Germans and Birthdays

Please note that some posts contain links that earn me a small commission to help keep the site running.

Spring seems to be a popular time for birthdays, mine included. The Germans have some unusual traditions, for me anyway, around the celebration of the annual day of getting older. In short, you buy for your friends, cake is not what you might expect and of course they sing a different song. Join me for a look at German birthday traditions.

You buy for your friends

Maybe this is the consumer driven “me” culture of the US. There, when your friends go out to celebrate your birthday, it is pretty common that one person picks up your tab or they all chip in a few bucks. “It’s your birthday, you shouldn’t pay.” This is normal in the US and in addition to giving gifts. You just get taken out for drinks or dinner.

In Germany it is the reverse. It is normal  to pay for your friends. This comes in varying degrees, but the most common seems to be paying for the first drink of everyone that comes to hang out. I’ve seen this several times. At our office, it comes in the form of the birthday celebrator bringing cake or other baked goods for the entire office. This can be nice for the rest of us as it means a fairly even distribution of birthdays means a steady stream of afternoon cake breaks.

This can lead to some cultural misunderstandings I’m sure, though I have thankfully not run into any problems myself. It does feel awkward to go to a party and have drinks paid for instead of the other way around. And for the outsider to not bring anything may seem rude. I constantly forget about it until my birthday comes around and then I scramble.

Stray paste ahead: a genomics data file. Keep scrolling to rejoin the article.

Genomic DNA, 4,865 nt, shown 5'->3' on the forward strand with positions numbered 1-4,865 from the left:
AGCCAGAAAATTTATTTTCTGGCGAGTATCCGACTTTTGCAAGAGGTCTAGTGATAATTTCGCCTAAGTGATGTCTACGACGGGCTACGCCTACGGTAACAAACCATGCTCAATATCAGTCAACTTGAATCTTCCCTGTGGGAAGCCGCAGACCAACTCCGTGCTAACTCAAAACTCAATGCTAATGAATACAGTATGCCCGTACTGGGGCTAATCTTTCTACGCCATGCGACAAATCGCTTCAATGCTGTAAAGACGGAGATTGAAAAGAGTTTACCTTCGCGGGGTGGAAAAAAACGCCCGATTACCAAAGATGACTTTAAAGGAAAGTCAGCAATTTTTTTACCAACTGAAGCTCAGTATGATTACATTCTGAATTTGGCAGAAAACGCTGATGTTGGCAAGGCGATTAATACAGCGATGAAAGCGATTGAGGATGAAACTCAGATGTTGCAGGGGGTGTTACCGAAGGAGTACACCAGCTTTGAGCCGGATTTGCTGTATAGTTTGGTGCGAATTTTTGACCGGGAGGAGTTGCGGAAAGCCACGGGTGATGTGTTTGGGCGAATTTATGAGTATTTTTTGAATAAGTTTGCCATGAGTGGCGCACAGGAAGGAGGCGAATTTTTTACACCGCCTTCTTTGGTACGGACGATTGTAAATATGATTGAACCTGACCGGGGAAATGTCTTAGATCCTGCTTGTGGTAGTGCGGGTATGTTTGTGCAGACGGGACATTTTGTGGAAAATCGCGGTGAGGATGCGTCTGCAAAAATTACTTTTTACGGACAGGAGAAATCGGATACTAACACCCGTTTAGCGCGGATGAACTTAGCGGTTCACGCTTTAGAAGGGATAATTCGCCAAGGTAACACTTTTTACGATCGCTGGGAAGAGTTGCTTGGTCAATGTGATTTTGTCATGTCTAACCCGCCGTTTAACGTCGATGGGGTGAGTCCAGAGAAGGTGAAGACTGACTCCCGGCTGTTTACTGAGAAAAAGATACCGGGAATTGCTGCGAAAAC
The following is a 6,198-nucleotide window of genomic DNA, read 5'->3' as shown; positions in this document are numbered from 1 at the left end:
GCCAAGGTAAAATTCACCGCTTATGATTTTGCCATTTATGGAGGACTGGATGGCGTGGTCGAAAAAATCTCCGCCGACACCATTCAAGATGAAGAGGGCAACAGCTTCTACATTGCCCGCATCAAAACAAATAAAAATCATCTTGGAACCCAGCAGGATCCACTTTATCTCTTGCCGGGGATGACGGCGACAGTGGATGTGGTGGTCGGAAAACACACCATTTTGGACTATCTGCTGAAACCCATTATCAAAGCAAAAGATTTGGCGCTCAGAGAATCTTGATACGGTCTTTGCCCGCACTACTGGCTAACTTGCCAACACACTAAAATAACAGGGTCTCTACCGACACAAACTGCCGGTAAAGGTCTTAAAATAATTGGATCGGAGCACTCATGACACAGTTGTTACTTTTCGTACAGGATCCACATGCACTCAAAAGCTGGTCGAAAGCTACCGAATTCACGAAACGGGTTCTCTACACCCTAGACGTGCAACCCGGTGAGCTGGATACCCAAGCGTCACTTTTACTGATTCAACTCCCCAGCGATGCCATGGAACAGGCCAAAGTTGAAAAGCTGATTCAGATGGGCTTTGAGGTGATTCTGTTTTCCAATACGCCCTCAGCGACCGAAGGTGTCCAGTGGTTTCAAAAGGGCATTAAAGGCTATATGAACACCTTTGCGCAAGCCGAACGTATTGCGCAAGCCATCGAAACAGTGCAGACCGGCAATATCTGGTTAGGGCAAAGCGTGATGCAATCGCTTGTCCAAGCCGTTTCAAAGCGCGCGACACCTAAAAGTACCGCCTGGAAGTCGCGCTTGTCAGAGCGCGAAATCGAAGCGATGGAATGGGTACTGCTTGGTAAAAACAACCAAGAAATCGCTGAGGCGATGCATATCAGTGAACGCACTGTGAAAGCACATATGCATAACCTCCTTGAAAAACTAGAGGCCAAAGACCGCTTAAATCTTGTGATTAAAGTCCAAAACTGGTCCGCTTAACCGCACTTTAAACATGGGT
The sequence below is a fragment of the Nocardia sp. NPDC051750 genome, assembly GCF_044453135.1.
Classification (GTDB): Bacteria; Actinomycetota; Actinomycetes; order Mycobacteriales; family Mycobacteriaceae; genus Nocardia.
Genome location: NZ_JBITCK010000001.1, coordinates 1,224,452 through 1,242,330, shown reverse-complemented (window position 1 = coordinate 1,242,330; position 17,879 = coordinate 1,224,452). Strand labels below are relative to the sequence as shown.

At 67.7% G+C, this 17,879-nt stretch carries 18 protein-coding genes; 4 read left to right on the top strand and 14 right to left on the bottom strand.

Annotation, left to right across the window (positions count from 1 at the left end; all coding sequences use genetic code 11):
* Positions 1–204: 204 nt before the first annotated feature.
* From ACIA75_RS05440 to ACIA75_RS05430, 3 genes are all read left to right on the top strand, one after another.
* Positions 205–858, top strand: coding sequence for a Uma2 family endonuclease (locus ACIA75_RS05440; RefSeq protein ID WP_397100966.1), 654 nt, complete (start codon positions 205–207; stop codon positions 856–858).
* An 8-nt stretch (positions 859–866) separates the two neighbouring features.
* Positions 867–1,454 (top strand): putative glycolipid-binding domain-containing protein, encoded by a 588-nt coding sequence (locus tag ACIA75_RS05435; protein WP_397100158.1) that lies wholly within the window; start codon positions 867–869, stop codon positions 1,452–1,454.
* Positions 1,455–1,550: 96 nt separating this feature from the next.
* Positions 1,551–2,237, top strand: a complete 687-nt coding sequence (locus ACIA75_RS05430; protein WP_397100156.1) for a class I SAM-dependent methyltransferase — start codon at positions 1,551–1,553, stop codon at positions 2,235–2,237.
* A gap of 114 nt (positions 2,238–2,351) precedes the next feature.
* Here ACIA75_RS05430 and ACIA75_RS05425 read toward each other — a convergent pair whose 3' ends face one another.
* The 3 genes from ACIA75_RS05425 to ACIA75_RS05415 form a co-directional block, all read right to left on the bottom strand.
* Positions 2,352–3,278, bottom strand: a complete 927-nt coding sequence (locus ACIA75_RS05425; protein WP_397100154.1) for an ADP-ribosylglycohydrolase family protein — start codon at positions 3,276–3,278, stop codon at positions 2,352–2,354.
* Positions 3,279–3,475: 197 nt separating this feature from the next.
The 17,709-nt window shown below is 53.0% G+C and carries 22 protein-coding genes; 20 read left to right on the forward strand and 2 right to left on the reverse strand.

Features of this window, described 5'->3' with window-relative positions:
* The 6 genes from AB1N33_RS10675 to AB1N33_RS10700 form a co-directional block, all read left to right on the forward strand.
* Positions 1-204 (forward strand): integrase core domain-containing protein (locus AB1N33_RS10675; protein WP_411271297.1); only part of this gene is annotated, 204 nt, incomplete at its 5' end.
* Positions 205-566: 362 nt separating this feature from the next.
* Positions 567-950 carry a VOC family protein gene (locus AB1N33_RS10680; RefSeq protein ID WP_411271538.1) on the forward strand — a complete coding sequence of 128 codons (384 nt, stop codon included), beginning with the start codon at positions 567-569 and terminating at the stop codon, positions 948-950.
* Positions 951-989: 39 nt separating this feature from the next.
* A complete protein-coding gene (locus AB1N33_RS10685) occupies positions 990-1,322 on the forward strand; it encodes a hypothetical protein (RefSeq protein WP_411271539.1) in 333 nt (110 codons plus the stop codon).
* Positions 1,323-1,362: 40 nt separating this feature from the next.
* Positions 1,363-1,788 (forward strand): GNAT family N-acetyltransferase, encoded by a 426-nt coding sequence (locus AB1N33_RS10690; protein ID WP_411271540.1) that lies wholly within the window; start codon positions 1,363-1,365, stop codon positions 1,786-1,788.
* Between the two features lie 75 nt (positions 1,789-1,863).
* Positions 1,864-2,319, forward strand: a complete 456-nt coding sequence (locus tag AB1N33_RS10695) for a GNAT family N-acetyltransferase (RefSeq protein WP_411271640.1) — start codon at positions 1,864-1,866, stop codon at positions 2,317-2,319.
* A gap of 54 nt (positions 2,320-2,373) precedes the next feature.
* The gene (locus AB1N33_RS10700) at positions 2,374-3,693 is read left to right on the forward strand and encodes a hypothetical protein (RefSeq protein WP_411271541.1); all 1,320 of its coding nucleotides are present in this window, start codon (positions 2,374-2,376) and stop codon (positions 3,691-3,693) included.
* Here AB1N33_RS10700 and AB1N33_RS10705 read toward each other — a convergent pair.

Difference in Cake

Cake, especially birthday cake, in the US is light and fluffy, usually bright yellow, and under a half inch of buttercream frosting. Add candles and something written on it in even more frosting. The whole thing is mostly butter and sugar in some form or another. The happy joyousness of the party is often fueled by the sugar high. This is far more common with children, though if an adult gets a birthday cake that is what you expect.

German cakes are different anyway. For one thing, Coffee and Cake is almost a fourth meal, so cakes in different forms are far more common. Cake is usually fruit based in some form and less sweet. Frosting is nearly unheard of on cake. You might get streusel with powdered sugar or today I saw one with meringue. There is nothing light and fluffy about cake either. It is usually drier and more solid. A nice practical German cake often with fruit suspended in a custard.

I have never seen candles in a German cake, though I have seen them in the store, so perhaps it is just a dangerous thing to bring to the office.

Language Class : How to wish a happy birthday in German?

Happy Birthday is a perfectly normal German phrase that I have seen on cards and heard. You see, English is cool and hip. Though the most common greeting to wish someone a happy day of oldening is “Herzlichen Glückwunsch” or “heart-felt wish of joy”. Although the word for joy here could also be “fortune” in the sense of “good luck”.

The well known birthday song is sung to the same tune, but with different words. “Zum Geburtstag, viel Glück” meaning “for (your) birthday, much happiness/luck.” It is unfortunate though that such a nice set of words to be friendly is so hard to pronounce with so many umlauts.

Otherwise much the same

So the birthday is still celebrated here. Gifts are still given and cake is still served. Friends come together to celebrate and toast your good health. It is a social occasion just like back in the US, though with a few changes.

15 thoughts on “Germans and Birthdays

  1. Concerning the candle question: There are some people who put candles on their birthday cake, but usually you have something like this: http://ecx.images-amazon.com/images/I/51CMqX9VmEL.jpg

    It’s hard to see on the picture, but they are wooden circles for the candles…not counting the thick one in the middle, there are up to three of those circles. You don’t always use all of them (for example, if you child becomes six, you use the smallest circle which fits exactly six candles…next year, you use the next bigger one, so that you can do a circle with seven (the holder not needed are just left empty). At one point, you’ll stop using candle circles for the simple reason that you get to old too have one candle for every year.